Will U.S. tobacco fields give way to fields of chickpeas?

(CBS News) Hummus, a staple of Middle Eastern diets for centuries, is exploding in popularity across the U.S., prompting an uptick in chickpea crops, primarily in the Pacific Northwest. Last year, the U.S. harvest of chickpeas, the primary ingredient in hummus, was up 51 percent from the previous year.

Ronen Zohar, the CEO of Sabra, the lead hummus producer in the U.S., hopes to expand chickpea farming to tobacco country -- namely, Virginia -- to meet growing demand.

"We want to make sure we have enough chickpeas," Zohar told CBS News' Chip Reid, "And we want to reduce the risk we have now by growing chickpeas only in one part of the country."

72-year-old James Brown, who has been working his family's farm in southern Virginia for over five decades, told Reid he is experimenting with planting chickpeas, despite his family's rich background in the heart of tobacco country.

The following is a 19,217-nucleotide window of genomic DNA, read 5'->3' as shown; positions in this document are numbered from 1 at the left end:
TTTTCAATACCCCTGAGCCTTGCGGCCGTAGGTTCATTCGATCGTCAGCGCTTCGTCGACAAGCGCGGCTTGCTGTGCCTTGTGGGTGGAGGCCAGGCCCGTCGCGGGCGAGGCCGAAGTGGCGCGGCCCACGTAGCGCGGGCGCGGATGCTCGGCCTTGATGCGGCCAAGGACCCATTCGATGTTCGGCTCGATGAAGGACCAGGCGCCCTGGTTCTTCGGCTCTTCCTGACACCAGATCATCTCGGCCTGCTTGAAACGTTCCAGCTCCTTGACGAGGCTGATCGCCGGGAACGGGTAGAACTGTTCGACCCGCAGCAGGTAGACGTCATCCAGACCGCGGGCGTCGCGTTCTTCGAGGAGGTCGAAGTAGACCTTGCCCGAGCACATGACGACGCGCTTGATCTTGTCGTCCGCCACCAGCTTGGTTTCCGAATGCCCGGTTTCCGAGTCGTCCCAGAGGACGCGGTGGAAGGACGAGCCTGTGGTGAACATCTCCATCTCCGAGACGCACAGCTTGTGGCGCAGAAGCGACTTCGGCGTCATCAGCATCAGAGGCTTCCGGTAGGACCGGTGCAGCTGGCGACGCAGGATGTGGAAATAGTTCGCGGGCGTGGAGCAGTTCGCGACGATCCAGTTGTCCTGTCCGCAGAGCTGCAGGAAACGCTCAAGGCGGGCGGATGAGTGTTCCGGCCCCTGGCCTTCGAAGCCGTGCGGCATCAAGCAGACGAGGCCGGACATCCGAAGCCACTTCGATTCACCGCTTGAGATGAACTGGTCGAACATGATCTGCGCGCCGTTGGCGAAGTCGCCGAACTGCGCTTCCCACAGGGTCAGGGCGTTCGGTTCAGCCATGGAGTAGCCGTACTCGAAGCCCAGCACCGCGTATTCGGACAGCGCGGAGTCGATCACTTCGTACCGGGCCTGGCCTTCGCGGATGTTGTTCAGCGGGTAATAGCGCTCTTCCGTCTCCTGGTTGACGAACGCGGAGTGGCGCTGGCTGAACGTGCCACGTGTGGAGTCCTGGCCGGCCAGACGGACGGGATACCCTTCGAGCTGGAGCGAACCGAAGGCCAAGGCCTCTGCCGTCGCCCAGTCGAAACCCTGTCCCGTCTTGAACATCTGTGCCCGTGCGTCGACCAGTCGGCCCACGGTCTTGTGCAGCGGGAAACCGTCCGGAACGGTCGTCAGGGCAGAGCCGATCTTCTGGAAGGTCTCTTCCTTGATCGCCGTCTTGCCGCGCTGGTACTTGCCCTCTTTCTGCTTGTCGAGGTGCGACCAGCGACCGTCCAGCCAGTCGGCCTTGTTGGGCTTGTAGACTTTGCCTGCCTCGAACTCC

"My father was a 'bacco farmer, my grandfather was a 'bacco farmer and my great granddaddy was a tobacco farmer," Brown said. "This is my first time planting chickpeas.

How the tiny chickpea is beating big tobacco

Sabra's largest hummus plant is in Virginia, just south of Richmond and not far from James Brown's farm. Researchers at nearby Virginia State University are trying to determine which of the many types of chickpea varieties grow best in the Southern climate. The research team, funded in part by Sabra, invited Brown and other farmers in the area to join the experiment.

Sabra CEO Zohar believes encouraging Virginia-based farmers to grow chickpeas is "wonderful solution" to address both the decreasing demand for tobacco and increased demand for hummus.

For his part, Brown planted only four acres of chickpeas on his 300-acre farm this year, but if the harvest goes well, he hopes to plant more in the future, with the hope of raking in "some big bucks" thanks to the U.S. hummus boom.